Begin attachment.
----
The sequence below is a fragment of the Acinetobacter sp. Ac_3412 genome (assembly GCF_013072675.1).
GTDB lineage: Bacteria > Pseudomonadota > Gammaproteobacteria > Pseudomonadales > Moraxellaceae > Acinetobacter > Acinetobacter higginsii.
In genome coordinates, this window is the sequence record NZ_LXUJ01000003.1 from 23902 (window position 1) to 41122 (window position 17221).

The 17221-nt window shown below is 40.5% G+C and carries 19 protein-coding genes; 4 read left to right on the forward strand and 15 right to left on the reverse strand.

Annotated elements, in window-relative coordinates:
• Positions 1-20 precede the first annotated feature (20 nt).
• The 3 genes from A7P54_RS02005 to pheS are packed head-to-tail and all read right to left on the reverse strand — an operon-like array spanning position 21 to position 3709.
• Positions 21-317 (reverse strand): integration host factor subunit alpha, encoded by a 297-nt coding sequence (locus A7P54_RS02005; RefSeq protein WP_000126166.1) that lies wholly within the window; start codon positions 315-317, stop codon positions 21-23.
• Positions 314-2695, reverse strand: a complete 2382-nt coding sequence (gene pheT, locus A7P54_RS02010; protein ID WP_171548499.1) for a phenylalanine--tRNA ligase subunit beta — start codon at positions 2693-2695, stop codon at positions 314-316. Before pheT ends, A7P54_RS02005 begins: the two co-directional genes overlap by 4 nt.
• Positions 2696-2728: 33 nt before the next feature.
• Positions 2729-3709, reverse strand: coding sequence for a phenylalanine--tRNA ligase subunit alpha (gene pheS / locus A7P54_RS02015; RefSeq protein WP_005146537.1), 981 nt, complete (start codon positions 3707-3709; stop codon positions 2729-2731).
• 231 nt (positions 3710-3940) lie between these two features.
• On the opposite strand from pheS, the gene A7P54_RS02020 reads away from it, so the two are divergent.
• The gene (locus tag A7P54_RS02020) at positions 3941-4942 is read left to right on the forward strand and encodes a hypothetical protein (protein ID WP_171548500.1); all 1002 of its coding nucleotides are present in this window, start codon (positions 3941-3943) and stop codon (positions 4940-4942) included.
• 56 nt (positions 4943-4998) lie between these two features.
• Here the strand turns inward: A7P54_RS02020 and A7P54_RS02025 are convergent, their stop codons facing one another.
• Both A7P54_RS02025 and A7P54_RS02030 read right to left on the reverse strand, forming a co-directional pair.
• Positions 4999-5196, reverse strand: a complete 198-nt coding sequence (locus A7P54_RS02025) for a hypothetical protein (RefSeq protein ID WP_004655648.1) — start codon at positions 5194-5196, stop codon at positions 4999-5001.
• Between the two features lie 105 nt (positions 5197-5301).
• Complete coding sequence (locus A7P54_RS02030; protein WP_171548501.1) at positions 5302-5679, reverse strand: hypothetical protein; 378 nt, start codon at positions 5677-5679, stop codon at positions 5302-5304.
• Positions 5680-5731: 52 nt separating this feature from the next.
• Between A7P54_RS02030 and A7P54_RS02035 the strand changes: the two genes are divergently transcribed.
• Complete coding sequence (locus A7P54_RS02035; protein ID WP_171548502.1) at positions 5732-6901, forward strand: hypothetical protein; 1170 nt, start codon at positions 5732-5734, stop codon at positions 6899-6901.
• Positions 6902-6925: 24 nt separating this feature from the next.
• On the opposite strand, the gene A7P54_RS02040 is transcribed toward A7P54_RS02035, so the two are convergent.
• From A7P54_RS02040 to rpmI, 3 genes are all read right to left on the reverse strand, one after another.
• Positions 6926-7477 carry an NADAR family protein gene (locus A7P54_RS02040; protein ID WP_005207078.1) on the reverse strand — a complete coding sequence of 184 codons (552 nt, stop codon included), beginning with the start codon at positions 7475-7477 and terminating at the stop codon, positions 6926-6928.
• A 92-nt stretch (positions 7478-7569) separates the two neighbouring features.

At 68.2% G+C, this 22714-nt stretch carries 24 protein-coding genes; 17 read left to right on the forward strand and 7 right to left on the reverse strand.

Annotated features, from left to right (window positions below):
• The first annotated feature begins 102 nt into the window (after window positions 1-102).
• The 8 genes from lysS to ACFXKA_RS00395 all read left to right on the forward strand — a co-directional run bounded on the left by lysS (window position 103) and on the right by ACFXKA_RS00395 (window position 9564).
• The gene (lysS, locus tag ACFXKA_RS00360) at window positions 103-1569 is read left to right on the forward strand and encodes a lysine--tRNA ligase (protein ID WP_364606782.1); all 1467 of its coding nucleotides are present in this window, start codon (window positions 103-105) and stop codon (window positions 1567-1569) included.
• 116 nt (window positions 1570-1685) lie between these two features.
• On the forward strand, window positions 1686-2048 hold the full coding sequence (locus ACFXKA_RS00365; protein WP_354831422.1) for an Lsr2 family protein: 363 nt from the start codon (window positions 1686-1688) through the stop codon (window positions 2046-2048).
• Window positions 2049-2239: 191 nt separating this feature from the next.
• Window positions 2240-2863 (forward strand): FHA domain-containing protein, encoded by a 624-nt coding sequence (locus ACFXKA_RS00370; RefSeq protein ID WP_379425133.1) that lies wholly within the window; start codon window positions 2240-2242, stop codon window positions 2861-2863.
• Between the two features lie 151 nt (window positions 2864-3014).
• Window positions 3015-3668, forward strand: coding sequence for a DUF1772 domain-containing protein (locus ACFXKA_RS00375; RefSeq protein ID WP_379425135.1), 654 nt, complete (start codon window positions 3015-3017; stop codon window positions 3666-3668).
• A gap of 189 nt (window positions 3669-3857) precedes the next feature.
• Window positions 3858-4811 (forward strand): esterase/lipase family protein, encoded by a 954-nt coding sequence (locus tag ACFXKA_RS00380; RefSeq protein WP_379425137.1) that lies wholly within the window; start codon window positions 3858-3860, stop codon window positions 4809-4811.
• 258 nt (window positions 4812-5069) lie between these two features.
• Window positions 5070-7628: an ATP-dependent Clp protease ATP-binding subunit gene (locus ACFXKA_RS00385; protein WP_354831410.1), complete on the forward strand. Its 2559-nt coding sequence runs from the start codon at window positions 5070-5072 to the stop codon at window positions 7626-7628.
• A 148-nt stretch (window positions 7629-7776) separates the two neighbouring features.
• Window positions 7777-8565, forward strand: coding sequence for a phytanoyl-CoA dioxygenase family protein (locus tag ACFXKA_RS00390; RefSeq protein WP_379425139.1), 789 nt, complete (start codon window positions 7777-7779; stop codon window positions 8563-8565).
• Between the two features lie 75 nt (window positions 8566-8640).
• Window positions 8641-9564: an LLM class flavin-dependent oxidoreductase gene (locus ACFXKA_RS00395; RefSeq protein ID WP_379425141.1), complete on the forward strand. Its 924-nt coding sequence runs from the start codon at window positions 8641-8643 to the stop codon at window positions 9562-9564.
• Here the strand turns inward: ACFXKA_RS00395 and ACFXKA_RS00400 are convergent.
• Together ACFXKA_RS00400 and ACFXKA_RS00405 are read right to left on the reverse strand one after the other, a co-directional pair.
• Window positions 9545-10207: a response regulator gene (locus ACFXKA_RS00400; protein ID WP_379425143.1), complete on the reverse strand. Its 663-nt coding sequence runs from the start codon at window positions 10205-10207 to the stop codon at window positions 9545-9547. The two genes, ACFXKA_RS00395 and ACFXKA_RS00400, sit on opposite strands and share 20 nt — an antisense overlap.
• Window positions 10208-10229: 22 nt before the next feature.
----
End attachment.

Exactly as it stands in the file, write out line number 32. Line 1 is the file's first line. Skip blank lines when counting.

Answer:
• The 8 genes from lysS to ACFXKA_RS00395 all read left to right on the forward strand — a co-directional run bounded on the left by lysS (window position 103) and on the right by ACFXKA_RS00395 (window position 9564).